Scientists hypothesize that discovery of phosphine on Venus provides evidence of intelligent life on Earth

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In a recent peer-reviewed paper published in the journal “Nature Astronomy,” a group of scientists hypothesize that the discovery of phosphine on Venus provides evidence of intelligent life on Earth. According to the researchers, based at Cardiff University in Wales and the Massachusetts Institute of Technology (MIT), the detection of the noxious gas almost 92 million miles away in the suffocating Venusian atmosphere provides some indication that people on Earth are capable of not being complete dipshits. 

“We’re still not certain why phosphine is present on Venus, but if we were really able to harness both the James Clerk Maxwell Telescope (JCMT) in Hawai’i, which has a primary reflector diameter of 15 meters, as well as the Atacama Large Millimeter/submillimeter Array (ALMA) in Chile, which is an astronomical interferometer of 66 radio telescopes, then this calls into question the prevailing notion that we’re a planet of total idiots,” writes the study’s lead author, Professor Jane Greaves. Greaves also mentioned that the collaborative effort among labs around the world is a sign that human beings are sometimes capable of working well in international teams.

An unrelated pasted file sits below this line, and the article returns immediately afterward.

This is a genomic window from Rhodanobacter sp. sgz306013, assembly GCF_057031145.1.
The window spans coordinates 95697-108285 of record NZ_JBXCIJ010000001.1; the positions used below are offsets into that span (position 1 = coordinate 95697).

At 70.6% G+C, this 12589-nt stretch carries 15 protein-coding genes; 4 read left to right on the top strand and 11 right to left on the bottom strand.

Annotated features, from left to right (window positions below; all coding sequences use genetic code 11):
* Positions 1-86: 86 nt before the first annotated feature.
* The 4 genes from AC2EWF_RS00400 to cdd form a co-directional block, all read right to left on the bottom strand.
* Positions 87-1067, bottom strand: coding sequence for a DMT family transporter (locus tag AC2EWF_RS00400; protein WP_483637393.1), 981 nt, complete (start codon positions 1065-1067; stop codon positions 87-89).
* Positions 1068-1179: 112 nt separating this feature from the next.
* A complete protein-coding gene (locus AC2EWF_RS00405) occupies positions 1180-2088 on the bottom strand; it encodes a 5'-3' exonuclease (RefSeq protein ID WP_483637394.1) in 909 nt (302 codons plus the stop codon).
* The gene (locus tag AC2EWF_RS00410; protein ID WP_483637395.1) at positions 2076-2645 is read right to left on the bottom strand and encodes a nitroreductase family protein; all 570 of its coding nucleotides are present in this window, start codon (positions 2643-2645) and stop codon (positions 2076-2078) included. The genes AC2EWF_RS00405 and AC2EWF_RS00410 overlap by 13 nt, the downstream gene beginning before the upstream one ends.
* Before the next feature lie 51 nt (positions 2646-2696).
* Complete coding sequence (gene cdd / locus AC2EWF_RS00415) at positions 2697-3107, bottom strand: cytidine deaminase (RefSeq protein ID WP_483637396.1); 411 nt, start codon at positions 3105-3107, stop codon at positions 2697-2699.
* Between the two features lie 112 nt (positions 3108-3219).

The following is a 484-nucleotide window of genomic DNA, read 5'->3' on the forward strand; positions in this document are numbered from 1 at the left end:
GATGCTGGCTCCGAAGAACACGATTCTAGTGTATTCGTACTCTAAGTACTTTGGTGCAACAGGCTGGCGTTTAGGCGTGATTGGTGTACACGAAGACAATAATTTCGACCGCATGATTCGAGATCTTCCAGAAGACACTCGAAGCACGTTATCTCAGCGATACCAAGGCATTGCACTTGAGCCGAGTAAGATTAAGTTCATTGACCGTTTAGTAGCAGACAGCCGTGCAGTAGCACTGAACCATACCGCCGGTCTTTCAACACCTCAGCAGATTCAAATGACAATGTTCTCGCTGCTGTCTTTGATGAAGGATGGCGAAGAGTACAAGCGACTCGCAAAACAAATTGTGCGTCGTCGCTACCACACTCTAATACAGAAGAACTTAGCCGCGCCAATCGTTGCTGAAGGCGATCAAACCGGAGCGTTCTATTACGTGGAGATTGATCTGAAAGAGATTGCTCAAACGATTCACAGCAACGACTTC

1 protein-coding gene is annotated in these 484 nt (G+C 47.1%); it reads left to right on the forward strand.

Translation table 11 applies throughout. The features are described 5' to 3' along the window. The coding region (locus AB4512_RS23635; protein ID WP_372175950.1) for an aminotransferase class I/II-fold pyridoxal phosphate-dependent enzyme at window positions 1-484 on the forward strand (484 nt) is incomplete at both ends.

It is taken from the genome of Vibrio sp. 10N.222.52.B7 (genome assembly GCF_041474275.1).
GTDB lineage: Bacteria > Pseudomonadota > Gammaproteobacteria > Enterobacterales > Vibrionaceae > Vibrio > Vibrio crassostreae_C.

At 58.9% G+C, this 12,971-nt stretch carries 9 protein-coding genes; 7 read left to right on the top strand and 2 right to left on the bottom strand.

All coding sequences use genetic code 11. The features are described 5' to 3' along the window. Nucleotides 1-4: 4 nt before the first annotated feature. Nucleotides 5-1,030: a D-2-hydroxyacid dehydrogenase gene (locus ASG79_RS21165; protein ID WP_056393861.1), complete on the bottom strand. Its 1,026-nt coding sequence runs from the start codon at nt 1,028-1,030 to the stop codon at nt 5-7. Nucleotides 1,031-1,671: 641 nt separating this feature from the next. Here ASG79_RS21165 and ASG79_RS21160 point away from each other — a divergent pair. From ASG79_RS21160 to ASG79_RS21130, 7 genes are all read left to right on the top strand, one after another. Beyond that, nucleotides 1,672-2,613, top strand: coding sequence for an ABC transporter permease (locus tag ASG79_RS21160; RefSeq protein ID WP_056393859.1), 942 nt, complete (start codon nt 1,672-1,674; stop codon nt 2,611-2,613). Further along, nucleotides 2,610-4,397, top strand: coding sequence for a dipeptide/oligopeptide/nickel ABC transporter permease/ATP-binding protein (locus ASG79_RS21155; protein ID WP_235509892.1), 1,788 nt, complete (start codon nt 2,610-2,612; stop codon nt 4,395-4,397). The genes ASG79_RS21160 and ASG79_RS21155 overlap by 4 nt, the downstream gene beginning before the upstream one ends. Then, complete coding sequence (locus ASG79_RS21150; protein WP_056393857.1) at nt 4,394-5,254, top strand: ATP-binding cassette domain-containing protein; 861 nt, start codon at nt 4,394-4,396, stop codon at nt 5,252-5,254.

Researchers are being cautious and still cannot determine with full confidence if this discovery was a complete fluke or the result of decades of diligent adherence to the principles of physics, chemistry and biology. “We’ve long thought that intelligent forms of life had a greater chance of thriving on the scalding 464°C surface of Venus compared to the surface of Earth, which is stifled by climate change skepticism, a refusal to wear face-coverings to slow the spread of COVID-19, QAnon conspiracy theories that have gained political legitimacy and the rapid spread of misinformation of social media platforms such as Facebook,” write the authors in the report’s conclusion. “Yet, we’re hopeful that this discovery could spur further explorations of Earth to confirm the existence of knowledgeable, determined and compassionate individuals in our own society who are willing to build a more sustainable and equitable world.”  

Editor’s Note: This article is purely satirical and fictitious. All attributions in this article are not genuine, and this story should be read in the context of pure entertainment only. 

Contact Prateek Joshi at pjoshi2 ‘at’ stanford.edu.

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Prateek, a former editor-in-chief of Brown University’s satirical newspaper (The Brown Noser), signed with the Stanford Daily’s satire section in free agency. Feel free to send him article suggestions and harsh criticism at pjoshi2 ‘at’ stanford.edu. When he’s not satirizing, he’s fervently searching for whoever had the nerve to claim the “pjoshi1” email username.